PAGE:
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Two Trawlers Arrested with Over One Ton of Rays and Fins in Gabon

Monday, Aug 17, 2020

On the 8th of August, Gabonese authorities working on board the Sea Shepherd vessel Bob Barker arrested two trawlers with over one metric ton of rays and ray fins in the waters of Central West Africa.

Arrested Guo Ji 826 and Guo Ji 866. Photo Youenn Kerdavid/Sea Shepherd.
Bob Barker intercepts fishing trawlers. Photo Youenn Kerdavid/Sea Shepherd.
Sea Shepherd marine biologist with ray fins. Photo Youenn Kerdavid/Sea Shepherd.
Sea Shepherd marine biologist with Gabon Navy sailor. Photo Youenn Kerdavid/Sea Shepherd.
Guo Ji 826 and Guo Ji 866 arrested for finning rays. Photo Youenn Kerdavid/Sea Shepherd.
Gabon navy sailor. Photo Youenn Kerdavid/Sea Shepherd.
Fisheries inspection team on board arrested trawlers. Photo Youenn Kerdavid/Sea Shepherd.

During a routine inspection of local trawler Guo Ji 826 as part of Operation Albacore V—a collaboration between the government of Gabon and Sea Shepherd to conduct joint at-sea patrol to stop illegal, unreported and unregulated (IUU) fishing—fisheries inspectors discovered a catch of two rays from prohibited species, one of which was finned. They also found five metric tons of rough-head sea catfish, the catch of which is not allowed in the waters of Gabon. 

Gabonese authorities with boxes of fins and rays. Photo Youenn Kerdavid/Sea Shepherd.

The boarding of a neighboring trawler, Guoji 866, uncovered additional ray fins with the captain revealing to investigators that there were more boxes of fins in the frozen fish hold, hidden underneath cartons of fish.  

Boxes of rays on Guo Ji 826. Photo Youenn Kerdavid/Sea Shepherd.

So as to ensure that evidence could not be tampered with, or destroyed, the Honorable Biendi Maganga-Moussavou, Gabon’s Minister of Fisheries, ordered for both Guo Ji 826 and Guo Ji 866 to be placed under arrest; and to be escorted by Gabonese Navy sailors and Bob Barker to the port of Libreville. 

Gabonese authorities with box of fins. Photo Youenn Kerdavid/Sea Shepherd.

Further investigation in port, uncovered a total of 40 boxes (800 kilograms) of rays and of 13 boxes (260 kilograms) of ray fins including daisy stingray, a protected and endangered species facing risk of extinction.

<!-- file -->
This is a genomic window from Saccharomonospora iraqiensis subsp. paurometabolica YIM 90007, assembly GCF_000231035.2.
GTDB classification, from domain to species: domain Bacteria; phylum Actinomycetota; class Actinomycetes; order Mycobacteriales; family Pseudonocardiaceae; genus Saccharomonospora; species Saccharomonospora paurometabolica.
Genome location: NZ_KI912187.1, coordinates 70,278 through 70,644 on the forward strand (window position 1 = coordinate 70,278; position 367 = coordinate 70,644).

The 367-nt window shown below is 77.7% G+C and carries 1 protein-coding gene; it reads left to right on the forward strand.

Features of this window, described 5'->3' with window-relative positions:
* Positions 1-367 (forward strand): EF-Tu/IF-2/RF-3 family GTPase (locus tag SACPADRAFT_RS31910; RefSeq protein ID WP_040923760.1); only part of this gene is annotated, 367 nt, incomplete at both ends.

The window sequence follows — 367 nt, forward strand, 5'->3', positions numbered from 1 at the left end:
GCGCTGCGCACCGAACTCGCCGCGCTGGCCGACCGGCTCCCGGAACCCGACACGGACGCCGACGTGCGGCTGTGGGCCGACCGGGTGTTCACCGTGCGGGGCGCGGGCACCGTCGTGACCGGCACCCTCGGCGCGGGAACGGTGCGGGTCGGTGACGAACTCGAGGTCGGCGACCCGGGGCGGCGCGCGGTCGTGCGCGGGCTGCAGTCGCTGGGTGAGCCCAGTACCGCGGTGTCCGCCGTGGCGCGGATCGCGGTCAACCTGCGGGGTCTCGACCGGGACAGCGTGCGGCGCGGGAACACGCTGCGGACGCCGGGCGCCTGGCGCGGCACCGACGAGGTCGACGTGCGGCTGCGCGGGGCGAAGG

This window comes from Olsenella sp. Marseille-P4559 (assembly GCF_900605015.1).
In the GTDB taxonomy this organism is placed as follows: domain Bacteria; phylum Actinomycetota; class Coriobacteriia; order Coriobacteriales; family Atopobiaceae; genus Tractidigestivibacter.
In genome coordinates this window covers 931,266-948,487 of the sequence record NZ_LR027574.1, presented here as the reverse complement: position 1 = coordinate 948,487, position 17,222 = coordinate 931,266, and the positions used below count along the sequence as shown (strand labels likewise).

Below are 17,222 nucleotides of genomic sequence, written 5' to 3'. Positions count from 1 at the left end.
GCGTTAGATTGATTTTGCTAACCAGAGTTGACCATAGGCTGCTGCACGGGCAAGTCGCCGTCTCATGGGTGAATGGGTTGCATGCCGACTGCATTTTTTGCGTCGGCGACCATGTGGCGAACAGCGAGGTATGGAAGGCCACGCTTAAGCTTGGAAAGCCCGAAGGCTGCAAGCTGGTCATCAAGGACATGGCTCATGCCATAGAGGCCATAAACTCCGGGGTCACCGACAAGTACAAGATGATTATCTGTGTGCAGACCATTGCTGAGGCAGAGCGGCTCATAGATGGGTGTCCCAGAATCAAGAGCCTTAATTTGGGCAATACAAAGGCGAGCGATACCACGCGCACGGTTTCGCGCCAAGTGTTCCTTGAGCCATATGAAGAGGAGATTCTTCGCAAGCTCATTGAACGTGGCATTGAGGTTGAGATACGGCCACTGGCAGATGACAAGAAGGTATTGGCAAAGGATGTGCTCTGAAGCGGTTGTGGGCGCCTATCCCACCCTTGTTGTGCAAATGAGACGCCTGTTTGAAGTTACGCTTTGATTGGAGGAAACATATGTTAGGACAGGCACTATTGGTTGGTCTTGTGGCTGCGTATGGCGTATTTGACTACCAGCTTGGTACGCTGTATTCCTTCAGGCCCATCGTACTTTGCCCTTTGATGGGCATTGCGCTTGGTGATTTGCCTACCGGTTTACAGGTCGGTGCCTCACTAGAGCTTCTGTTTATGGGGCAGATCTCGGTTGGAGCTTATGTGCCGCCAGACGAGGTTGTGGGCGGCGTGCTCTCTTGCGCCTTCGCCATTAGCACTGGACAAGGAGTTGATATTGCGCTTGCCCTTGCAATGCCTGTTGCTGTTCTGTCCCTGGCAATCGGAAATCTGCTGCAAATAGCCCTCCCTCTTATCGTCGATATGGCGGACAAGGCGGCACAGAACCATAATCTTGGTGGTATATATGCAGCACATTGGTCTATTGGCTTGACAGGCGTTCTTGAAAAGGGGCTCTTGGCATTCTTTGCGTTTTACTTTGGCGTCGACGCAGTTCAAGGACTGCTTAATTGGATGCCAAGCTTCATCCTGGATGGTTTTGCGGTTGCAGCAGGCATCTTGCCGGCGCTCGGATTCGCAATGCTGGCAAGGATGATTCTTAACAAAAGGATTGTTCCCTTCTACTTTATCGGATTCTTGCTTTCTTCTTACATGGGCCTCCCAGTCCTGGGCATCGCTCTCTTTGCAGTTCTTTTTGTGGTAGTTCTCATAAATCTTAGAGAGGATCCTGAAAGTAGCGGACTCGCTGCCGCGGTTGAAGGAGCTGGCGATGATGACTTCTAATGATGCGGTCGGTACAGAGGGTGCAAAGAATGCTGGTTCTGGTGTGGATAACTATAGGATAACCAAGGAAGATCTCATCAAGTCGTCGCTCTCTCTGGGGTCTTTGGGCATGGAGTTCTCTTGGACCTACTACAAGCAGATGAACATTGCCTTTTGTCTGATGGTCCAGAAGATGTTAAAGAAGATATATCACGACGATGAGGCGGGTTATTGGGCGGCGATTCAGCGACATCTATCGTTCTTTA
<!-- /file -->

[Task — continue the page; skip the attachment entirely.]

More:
Arrested of Guo Ji 826 and Guo Ji 866. Photo Youenn Kerdavid/Sea Shepherd.

“The arrest of these two trawlers highlights the importance of continuing with fisheries patrols at sea during the pandemic. These crimes could only have been detected thanks to the diligence of Gabonese law enforcement authorities—assisted by Sea Shepherd crew on board Bob Barker—who continue their duties offshore with great courage, despite COVID-19”, said Byron Carter, captain of Bob Barker

Protected species of rays, finned. Photo Youenn Kerdavid/Sea Shepherd.

Since 2019, the finning of sharks, rays and skates has been strictly banned in the waters of Gabon.  

Sea Shepherd Legal, an environmental law firm associated with Sea Shepherd, is currently working to support the Gabonese government to establish Africa’s first shark sanctuary.  

Catch of trawlers being inspected. Photo Youenn Kerdavid/Sea Shepherd.

“Sea Shepherd applauds Gabon’s leadership for protecting sharks and rays; but also for continuing fisheries enforcement at sea during a pandemic. Poachers do not rest during a pandemic. Neither does our proud coalition of Gabonese fisheries inspectors, eco-guards, navy sailors and Sea Shepherd crew."

Peter Hammarstedt, Director of Campaigns for Sea Shepherd
Fishers with Gabon Navy sailor. Photo Youenn Kerdavid/Sea Shepherd.

About Operation Albacore  

It’s estimated that between 11 and 26 million tons of fish are caught globally through IUU fishing every year.  Developing countries are particularly vulnerable to IUU fishing: up to 40% of the fish caught in West and Central West African waters are caught by criminal operators. 

In 2016 Sea Shepherd partnered with the government of Gabon for the first Operation Albacore, and since then the collaboration has resulted in hundreds of fishing vessel inspections at sea and the subsequent arrest of twelve illegal fishing vessels. The partnership includes Gabon’s Department for Fisheries and Aquaculture, the Gabonese Navy and the National Agency of National Parks. 

Since 2016, Sea Shepherd has been working in partnership with the governments of Gabon, Liberia, São Tomé and Príncipe, Benin and Tanzania to combat IUU fishing by providing the use of civilian offshore patrol vessels (COPVs) to African coastal states so that authorities can enforce fisheries regulations and conservation laws in their sovereign waters. To date, the unique partnerships have resulted in the arrest of 54 vessels for illegal fishing and other fisheries crimes. 

 

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